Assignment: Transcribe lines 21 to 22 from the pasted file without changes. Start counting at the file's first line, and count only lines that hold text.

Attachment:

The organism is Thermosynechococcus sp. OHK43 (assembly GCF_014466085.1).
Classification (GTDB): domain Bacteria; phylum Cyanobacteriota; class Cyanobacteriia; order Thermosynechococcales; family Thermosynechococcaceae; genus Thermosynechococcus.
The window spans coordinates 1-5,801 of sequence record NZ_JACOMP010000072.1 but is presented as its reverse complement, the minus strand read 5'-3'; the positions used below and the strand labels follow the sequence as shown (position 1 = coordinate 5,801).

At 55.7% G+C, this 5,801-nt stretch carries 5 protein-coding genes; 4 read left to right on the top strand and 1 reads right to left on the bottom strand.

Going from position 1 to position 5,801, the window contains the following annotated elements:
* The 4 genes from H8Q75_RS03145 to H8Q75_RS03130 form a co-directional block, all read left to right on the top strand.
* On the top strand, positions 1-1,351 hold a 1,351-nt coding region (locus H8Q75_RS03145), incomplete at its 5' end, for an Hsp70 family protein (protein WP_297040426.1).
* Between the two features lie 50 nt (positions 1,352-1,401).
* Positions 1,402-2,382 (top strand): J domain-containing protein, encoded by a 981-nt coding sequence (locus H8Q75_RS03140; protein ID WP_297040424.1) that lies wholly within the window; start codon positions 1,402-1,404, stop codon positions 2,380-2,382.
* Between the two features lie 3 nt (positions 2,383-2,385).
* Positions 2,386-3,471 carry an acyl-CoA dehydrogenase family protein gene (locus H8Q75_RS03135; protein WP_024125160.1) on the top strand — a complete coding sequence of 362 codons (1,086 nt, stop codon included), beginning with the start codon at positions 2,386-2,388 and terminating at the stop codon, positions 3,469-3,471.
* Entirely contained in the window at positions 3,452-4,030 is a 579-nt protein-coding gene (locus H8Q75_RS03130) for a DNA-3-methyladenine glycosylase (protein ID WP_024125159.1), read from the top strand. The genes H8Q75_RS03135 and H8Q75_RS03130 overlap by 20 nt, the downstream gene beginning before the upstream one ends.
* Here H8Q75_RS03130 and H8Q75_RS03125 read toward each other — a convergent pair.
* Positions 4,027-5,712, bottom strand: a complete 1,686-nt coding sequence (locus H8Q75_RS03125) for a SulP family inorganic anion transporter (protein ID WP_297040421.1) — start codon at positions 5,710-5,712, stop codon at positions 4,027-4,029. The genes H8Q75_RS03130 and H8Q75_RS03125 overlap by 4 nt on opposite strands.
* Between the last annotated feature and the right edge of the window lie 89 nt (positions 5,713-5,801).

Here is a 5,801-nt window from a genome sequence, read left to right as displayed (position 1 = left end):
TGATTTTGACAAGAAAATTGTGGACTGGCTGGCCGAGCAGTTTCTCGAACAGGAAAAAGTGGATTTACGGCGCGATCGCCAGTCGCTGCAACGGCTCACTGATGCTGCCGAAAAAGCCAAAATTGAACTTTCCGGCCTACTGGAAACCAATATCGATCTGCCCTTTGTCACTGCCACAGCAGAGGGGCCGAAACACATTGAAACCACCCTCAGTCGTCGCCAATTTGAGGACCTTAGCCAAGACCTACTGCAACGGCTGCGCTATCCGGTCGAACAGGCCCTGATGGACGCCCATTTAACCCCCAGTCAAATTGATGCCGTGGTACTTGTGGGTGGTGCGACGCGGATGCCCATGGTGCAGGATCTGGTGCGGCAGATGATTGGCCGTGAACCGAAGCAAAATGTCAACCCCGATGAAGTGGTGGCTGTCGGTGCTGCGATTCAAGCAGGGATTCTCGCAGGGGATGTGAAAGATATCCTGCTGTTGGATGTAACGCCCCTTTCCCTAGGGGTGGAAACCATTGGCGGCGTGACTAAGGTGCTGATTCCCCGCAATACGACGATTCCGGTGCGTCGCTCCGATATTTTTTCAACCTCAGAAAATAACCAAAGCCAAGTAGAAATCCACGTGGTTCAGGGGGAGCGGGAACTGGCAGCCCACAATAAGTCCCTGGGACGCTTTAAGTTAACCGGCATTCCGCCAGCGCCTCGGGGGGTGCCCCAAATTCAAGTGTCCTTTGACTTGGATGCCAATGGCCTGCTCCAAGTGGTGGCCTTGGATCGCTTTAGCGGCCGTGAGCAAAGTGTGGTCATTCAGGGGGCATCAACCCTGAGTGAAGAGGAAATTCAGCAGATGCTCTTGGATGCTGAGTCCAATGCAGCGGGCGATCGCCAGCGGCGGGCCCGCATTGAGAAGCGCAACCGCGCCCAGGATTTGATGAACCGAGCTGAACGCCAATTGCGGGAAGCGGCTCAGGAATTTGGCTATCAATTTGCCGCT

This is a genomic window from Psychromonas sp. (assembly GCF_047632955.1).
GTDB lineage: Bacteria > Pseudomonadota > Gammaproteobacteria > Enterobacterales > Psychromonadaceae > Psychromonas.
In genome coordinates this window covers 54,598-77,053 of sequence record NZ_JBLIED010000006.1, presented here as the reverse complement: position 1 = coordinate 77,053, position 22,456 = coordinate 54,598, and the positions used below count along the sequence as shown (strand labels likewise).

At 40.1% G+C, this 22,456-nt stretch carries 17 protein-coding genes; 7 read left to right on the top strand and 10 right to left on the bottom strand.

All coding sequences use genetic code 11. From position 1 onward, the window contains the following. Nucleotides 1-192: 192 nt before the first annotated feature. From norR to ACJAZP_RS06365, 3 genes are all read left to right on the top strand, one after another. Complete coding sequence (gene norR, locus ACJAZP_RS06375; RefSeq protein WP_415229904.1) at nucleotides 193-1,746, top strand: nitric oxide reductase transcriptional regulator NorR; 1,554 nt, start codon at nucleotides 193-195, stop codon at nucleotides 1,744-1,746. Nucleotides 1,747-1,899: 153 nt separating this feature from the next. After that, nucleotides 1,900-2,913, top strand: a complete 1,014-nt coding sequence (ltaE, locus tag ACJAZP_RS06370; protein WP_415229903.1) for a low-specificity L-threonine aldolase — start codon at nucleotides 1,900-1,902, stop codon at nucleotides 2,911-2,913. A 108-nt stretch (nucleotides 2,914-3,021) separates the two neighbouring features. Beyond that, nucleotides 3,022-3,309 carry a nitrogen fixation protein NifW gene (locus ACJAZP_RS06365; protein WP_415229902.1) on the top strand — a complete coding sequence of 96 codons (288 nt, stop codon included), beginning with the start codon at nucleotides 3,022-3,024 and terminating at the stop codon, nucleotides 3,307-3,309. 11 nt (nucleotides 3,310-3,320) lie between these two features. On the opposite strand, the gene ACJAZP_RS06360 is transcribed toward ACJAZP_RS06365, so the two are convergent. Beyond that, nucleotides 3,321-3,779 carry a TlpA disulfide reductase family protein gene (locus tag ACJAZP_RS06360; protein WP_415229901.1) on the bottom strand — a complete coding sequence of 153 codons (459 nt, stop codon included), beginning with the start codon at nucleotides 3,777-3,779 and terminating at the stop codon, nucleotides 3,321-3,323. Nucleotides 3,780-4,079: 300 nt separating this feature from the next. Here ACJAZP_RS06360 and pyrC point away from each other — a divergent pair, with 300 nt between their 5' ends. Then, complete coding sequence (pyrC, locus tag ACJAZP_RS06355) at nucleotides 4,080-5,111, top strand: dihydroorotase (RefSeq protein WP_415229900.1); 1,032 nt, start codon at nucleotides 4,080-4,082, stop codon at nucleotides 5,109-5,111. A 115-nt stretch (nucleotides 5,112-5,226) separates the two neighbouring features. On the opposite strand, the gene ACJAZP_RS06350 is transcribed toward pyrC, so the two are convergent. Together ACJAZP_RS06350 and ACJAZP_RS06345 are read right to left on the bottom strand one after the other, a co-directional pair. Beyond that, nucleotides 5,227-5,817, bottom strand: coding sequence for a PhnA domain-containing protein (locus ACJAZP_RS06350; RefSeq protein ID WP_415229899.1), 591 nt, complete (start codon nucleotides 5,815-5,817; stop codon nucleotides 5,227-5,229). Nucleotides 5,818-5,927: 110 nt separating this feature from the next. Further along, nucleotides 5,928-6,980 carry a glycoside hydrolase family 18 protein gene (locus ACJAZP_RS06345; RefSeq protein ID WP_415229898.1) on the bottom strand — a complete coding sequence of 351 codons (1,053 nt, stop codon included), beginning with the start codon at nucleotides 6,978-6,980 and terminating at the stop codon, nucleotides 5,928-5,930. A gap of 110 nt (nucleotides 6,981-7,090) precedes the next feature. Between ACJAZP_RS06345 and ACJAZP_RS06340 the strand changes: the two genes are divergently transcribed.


At 40.1% G+C, this 22,456-nt stretch carries 17 protein-coding genes; 7 read left to right on the top strand and 10 right to left on the bottom strand.

All coding sequences use genetic code 11. From position 1 onward, the window contains the following. Nucleotides 1-192: 192 nt before the first annotated feature. From norR to ACJAZP_RS06365, 3 genes are all read left to right on the top strand, one after another. Complete coding sequence (gene norR, locus ACJAZP_RS06375; RefSeq protein WP_415229904.1) at nucleotides 193-1,746, top strand: nitric oxide reductase transcriptional regulator NorR; 1,554 nt, start codon at nucleotides 193-195, stop codon at nucleotides 1,744-1,746. Nucleotides 1,747-1,899: 153 nt separating this feature from the next. After that, nucleotides 1,900-2,913, top strand: a complete 1,014-nt coding sequence (ltaE, locus tag ACJAZP_RS06370; protein WP_415229903.1) for a low-specificity L-threonine aldolase — start codon at nucleotides 1,900-1,902, stop codon at nucleotides 2,911-2,913. A 108-nt stretch (nucleotides 2,914-3,021) separates the two neighbouring features. Beyond that, nucleotides 3,022-3,309 carry a nitrogen fixation protein NifW gene (locus ACJAZP_RS06365; protein WP_415229902.1) on the top strand — a complete coding sequence of 96 codons (288 nt, stop codon included), beginning with the start codon at nucleotides 3,022-3,024 and terminating at the stop codon, nucleotides 3,307-3,309. 11 nt (nucleotides 3,310-3,320) lie between these two features. On the opposite strand, the gene ACJAZP_RS06360 is transcribed toward ACJAZP_RS06365, so the two are convergent. Beyond that, nucleotides 3,321-3,779 carry a TlpA disulfide reductase family protein gene (locus tag ACJAZP_RS06360; protein WP_415229901.1) on the bottom strand — a complete coding sequence of 153 codons (459 nt, stop codon included), beginning with the start codon at nucleotides 3,777-3,779 and terminating at the stop codon, nucleotides 3,321-3,323. Nucleotides 3,780-4,079: 300 nt separating this feature from the next. Here ACJAZP_RS06360 and pyrC point away from each other — a divergent pair, with 300 nt between their 5' ends. Then, complete coding sequence (pyrC, locus tag ACJAZP_RS06355) at nucleotides 4,080-5,111, top strand: dihydroorotase (RefSeq protein WP_415229900.1); 1,032 nt, start codon at nucleotides 4,080-4,082, stop codon at nucleotides 5,109-5,111. A 115-nt stretch (nucleotides 5,112-5,226) separates the two neighbouring features. On the opposite strand, the gene ACJAZP_RS06350 is transcribed toward pyrC, so the two are convergent. Together ACJAZP_RS06350 and ACJAZP_RS06345 are read right to left on the bottom strand one after the other, a co-directional pair. Beyond that, nucleotides 5,227-5,817, bottom strand: coding sequence for a PhnA domain-containing protein (locus ACJAZP_RS06350; RefSeq protein ID WP_415229899.1), 591 nt, complete (start codon nucleotides 5,815-5,817; stop codon nucleotides 5,227-5,229). Nucleotides 5,818-5,927: 110 nt separating this feature from the next. Further along, nucleotides 5,928-6,980 carry a glycoside hydrolase family 18 protein gene (locus ACJAZP_RS06345; RefSeq protein ID WP_415229898.1) on the bottom strand — a complete coding sequence of 351 codons (1,053 nt, stop codon included), beginning with the start codon at nucleotides 6,978-6,980 and terminating at the stop codon, nucleotides 5,928-5,930. A gap of 110 nt (nucleotides 6,981-7,090) precedes the next feature. Between ACJAZP_RS06345 and ACJAZP_RS06340 the strand changes: the two genes are divergently transcribed.